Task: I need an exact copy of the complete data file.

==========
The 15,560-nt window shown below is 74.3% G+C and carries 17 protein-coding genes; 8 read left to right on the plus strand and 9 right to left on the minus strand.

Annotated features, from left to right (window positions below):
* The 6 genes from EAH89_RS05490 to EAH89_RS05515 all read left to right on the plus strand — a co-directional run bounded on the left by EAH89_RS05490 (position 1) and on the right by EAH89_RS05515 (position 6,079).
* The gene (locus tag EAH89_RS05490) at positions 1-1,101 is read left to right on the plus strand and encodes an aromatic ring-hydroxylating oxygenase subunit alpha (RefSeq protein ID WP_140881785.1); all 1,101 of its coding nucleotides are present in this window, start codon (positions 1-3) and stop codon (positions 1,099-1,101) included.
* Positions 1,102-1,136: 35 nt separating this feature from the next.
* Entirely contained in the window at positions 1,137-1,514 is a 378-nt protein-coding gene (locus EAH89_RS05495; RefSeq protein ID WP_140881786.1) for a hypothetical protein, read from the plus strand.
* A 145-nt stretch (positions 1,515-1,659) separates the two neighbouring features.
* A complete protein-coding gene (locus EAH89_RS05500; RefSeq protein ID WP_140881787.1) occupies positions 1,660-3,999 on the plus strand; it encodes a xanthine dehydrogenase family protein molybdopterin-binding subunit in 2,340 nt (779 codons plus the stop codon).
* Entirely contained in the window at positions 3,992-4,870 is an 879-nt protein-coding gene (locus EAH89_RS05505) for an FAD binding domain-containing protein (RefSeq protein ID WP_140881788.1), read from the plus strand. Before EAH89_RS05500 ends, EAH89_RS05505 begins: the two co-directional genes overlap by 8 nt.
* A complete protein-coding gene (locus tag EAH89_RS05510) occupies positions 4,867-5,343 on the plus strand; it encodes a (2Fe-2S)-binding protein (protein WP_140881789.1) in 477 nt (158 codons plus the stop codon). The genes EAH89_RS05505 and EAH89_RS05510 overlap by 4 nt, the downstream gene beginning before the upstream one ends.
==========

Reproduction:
The 15,560-nt window shown below is 74.3% G+C and carries 17 protein-coding genes; 8 read left to right on the plus strand and 9 right to left on the minus strand.

Annotated features, from left to right (window positions below):
* The 6 genes from EAH89_RS05490 to EAH89_RS05515 all read left to right on the plus strand — a co-directional run bounded on the left by EAH89_RS05490 (position 1) and on the right by EAH89_RS05515 (position 6,079).
* The gene (locus tag EAH89_RS05490) at positions 1-1,101 is read left to right on the plus strand and encodes an aromatic ring-hydroxylating oxygenase subunit alpha (RefSeq protein ID WP_140881785.1); all 1,101 of its coding nucleotides are present in this window, start codon (positions 1-3) and stop codon (positions 1,099-1,101) included.
* Positions 1,102-1,136: 35 nt separating this feature from the next.
* Entirely contained in the window at positions 1,137-1,514 is a 378-nt protein-coding gene (locus EAH89_RS05495; RefSeq protein ID WP_140881786.1) for a hypothetical protein, read from the plus strand.
* A 145-nt stretch (positions 1,515-1,659) separates the two neighbouring features.
* A complete protein-coding gene (locus EAH89_RS05500; RefSeq protein ID WP_140881787.1) occupies positions 1,660-3,999 on the plus strand; it encodes a xanthine dehydrogenase family protein molybdopterin-binding subunit in 2,340 nt (779 codons plus the stop codon).
* Entirely contained in the window at positions 3,992-4,870 is an 879-nt protein-coding gene (locus EAH89_RS05505) for an FAD binding domain-containing protein (RefSeq protein ID WP_140881788.1), read from the plus strand. Before EAH89_RS05500 ends, EAH89_RS05505 begins: the two co-directional genes overlap by 8 nt.
* A complete protein-coding gene (locus tag EAH89_RS05510) occupies positions 4,867-5,343 on the plus strand; it encodes a (2Fe-2S)-binding protein (protein WP_140881789.1) in 477 nt (158 codons plus the stop codon). The genes EAH89_RS05505 and EAH89_RS05510 overlap by 4 nt, the downstream gene beginning before the upstream one ends.